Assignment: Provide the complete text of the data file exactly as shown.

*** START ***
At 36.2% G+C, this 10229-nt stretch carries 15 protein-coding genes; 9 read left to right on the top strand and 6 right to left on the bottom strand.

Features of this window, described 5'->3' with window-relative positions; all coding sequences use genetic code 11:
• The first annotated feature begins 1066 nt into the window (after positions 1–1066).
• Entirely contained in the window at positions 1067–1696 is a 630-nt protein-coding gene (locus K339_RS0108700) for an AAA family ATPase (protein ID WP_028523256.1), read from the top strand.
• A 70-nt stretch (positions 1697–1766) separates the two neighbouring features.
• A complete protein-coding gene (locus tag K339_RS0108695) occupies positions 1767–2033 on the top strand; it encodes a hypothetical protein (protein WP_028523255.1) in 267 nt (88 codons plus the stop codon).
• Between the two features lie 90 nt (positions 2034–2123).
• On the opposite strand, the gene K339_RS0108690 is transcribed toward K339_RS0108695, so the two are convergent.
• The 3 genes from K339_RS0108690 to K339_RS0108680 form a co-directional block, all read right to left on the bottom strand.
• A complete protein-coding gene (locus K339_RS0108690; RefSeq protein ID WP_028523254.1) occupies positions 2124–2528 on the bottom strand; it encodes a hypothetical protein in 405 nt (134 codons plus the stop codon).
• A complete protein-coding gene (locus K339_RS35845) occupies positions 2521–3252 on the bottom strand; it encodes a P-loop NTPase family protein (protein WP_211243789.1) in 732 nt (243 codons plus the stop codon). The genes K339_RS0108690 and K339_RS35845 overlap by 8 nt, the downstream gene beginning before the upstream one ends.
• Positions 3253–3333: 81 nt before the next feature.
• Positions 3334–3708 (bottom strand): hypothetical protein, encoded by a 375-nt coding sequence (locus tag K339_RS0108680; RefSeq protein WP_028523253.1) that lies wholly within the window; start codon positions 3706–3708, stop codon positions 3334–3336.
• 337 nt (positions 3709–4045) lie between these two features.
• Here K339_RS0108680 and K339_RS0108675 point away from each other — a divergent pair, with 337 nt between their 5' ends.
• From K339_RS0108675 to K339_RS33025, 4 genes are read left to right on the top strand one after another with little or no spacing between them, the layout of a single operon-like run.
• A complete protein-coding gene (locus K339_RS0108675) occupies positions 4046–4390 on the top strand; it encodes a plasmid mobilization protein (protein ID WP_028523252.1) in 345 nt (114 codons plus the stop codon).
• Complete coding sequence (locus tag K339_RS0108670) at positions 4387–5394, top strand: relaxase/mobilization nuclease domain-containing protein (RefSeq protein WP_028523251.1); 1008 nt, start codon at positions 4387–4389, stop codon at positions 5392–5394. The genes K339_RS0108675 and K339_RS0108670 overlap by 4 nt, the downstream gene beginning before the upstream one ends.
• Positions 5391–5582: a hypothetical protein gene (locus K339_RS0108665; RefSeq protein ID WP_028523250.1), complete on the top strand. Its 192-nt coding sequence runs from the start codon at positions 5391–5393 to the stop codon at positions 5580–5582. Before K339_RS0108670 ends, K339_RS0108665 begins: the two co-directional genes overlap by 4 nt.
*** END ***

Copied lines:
At 36.2% G+C, this 10229-nt stretch carries 15 protein-coding genes; 9 read left to right on the top strand and 6 right to left on the bottom strand.

Features of this window, described 5'->3' with window-relative positions; all coding sequences use genetic code 11:
• The first annotated feature begins 1066 nt into the window (after positions 1–1066).
• Entirely contained in the window at positions 1067–1696 is a 630-nt protein-coding gene (locus K339_RS0108700) for an AAA family ATPase (protein ID WP_028523256.1), read from the top strand.
• A 70-nt stretch (positions 1697–1766) separates the two neighbouring features.
• A complete protein-coding gene (locus tag K339_RS0108695) occupies positions 1767–2033 on the top strand; it encodes a hypothetical protein (protein WP_028523255.1) in 267 nt (88 codons plus the stop codon).
• Between the two features lie 90 nt (positions 2034–2123).
• On the opposite strand, the gene K339_RS0108690 is transcribed toward K339_RS0108695, so the two are convergent.
• The 3 genes from K339_RS0108690 to K339_RS0108680 form a co-directional block, all read right to left on the bottom strand.
• A complete protein-coding gene (locus K339_RS0108690; RefSeq protein ID WP_028523254.1) occupies positions 2124–2528 on the bottom strand; it encodes a hypothetical protein in 405 nt (134 codons plus the stop codon).
• A complete protein-coding gene (locus K339_RS35845) occupies positions 2521–3252 on the bottom strand; it encodes a P-loop NTPase family protein (protein WP_211243789.1) in 732 nt (243 codons plus the stop codon). The genes K339_RS0108690 and K339_RS35845 overlap by 8 nt, the downstream gene beginning before the upstream one ends.
• Positions 3253–3333: 81 nt before the next feature.
• Positions 3334–3708 (bottom strand): hypothetical protein, encoded by a 375-nt coding sequence (locus tag K339_RS0108680; RefSeq protein WP_028523253.1) that lies wholly within the window; start codon positions 3706–3708, stop codon positions 3334–3336.
• 337 nt (positions 3709–4045) lie between these two features.
• Here K339_RS0108680 and K339_RS0108675 point away from each other — a divergent pair, with 337 nt between their 5' ends.
• From K339_RS0108675 to K339_RS33025, 4 genes are read left to right on the top strand one after another with little or no spacing between them, the layout of a single operon-like run.
• A complete protein-coding gene (locus K339_RS0108675) occupies positions 4046–4390 on the top strand; it encodes a plasmid mobilization protein (protein ID WP_028523252.1) in 345 nt (114 codons plus the stop codon).
• Complete coding sequence (locus tag K339_RS0108670) at positions 4387–5394, top strand: relaxase/mobilization nuclease domain-containing protein (RefSeq protein WP_028523251.1); 1008 nt, start codon at positions 4387–4389, stop codon at positions 5392–5394. The genes K339_RS0108675 and K339_RS0108670 overlap by 4 nt, the downstream gene beginning before the upstream one ends.
• Positions 5391–5582: a hypothetical protein gene (locus K339_RS0108665; RefSeq protein ID WP_028523250.1), complete on the top strand. Its 192-nt coding sequence runs from the start codon at positions 5391–5393 to the stop codon at positions 5580–5582. Before K339_RS0108670 ends, K339_RS0108665 begins: the two co-directional genes overlap by 4 nt.